Ranch Hand’s Family Allowed to Move Forward With Wrongful Death Lawsuit
It’s devastating when a loved one dies while at work. A wrongful death situation can be even more frustrating when the employer tries to prevent the survivors from receiving any compensation.
This was what happened when a ranch hand was killed while working on a ranch in Texas in 2013. The 33-year-old man was found trampled to death while moving cows at a ranch in Fayette County.
In October 2013, the ranch hand, who worked at Carmine Charolais Ranch, was asked to move 20 cows into the barn. His employers were running errands at the time. He needed confirmation as to whether or not he should move the last three heads of cattle—one which included a bull weighing 2,000 pounds. The man called his employers and they told him to move the cattle. When they returned, they found the ranch hand’s body behind the barn. An autopsy showed the man died of “blunt force and crush injuries,” meaning that he likely died from the bull trampling his body.
There was a question as to whether or not the Texas Farm Animal Activity Act applies in this case. Under this act, the defendants are not liable for injuries, property damage or death to participants in farm animal activities or livestock shows. Because the ranch hand was technically loading and unloading farm animals when the accident occurred, wouldn’t that make him a participant in a farm animal activity?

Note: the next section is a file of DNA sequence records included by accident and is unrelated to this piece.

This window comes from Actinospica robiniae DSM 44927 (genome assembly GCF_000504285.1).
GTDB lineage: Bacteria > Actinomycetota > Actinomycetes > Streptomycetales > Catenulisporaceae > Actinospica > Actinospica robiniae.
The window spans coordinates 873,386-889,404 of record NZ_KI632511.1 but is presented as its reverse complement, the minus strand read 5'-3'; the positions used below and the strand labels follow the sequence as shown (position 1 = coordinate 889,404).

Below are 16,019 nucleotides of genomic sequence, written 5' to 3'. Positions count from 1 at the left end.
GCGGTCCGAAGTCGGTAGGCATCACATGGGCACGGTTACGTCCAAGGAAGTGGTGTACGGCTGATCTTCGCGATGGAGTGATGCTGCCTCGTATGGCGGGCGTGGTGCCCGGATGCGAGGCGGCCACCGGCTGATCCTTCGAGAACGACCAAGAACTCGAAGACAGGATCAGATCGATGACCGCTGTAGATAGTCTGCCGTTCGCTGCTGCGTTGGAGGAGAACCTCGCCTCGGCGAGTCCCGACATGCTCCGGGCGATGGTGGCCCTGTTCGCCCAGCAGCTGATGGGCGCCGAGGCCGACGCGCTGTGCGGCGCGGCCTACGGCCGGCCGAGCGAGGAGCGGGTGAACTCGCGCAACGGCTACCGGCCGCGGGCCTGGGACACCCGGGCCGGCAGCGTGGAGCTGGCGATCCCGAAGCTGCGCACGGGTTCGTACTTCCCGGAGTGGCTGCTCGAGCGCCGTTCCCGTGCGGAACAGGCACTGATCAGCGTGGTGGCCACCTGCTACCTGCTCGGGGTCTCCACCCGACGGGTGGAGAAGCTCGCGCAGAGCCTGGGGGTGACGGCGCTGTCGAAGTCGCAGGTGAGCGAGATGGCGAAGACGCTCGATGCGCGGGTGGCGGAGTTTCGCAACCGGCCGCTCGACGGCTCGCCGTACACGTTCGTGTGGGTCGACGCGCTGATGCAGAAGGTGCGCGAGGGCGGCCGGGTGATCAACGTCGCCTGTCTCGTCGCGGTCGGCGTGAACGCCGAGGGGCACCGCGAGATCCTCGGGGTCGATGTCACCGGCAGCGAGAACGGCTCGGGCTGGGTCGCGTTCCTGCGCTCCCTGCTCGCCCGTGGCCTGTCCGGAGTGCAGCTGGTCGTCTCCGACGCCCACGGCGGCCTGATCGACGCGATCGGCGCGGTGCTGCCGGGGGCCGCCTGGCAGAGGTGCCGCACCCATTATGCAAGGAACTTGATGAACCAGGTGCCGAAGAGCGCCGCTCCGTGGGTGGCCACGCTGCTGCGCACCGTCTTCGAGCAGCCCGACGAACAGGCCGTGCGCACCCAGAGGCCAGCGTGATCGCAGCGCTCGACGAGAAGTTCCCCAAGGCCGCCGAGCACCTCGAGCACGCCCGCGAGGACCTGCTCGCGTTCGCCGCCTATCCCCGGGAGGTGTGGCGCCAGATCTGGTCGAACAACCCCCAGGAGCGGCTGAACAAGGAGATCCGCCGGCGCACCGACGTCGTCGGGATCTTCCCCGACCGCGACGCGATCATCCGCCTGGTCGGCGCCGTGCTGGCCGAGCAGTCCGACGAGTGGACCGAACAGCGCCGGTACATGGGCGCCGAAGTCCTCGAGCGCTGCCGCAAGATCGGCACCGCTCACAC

The Supreme Court says no. The context of the Texas Farm Animal Activity Act appears to be confined to rides, shows, competitions and exhibitions. There is no mention of including ranch hands and other similar employees. Therefore, on June 12, the court ruled in favor of allowing the ranch hand’s family to continue on with their wrongful death lawsuit.
What is the Texas Farm Animal Activity Act?
The Texas Farm Animal Activity Act was originally called the Texas Equine Activity Limitation of Liability Act. It was passed in 1995 and at the time applied only to equine animals, or horses. The aim of this law was to encourage participation in equine activities without the risk of liability. The law’s intention was to make the public aware of the risks involved and place limited liability on those who operate equine facilities.
In 2011, this law was amended and renamed the Texas Farm Animal Activity Act. It was expanded to include all farm animals—not just horses—and provide extra protections for those sponsoring a livestock show or other event. In the event of an injury or fatality, liability would be limited.
Contact a Wrongful Death Lawyer
If your loved one was killed by someone’s negligence, make sure you file a claim and get the compensation you deserve. You may be able to receive compensation for damages such as funeral expenses, future lost wages, mental anguish and more.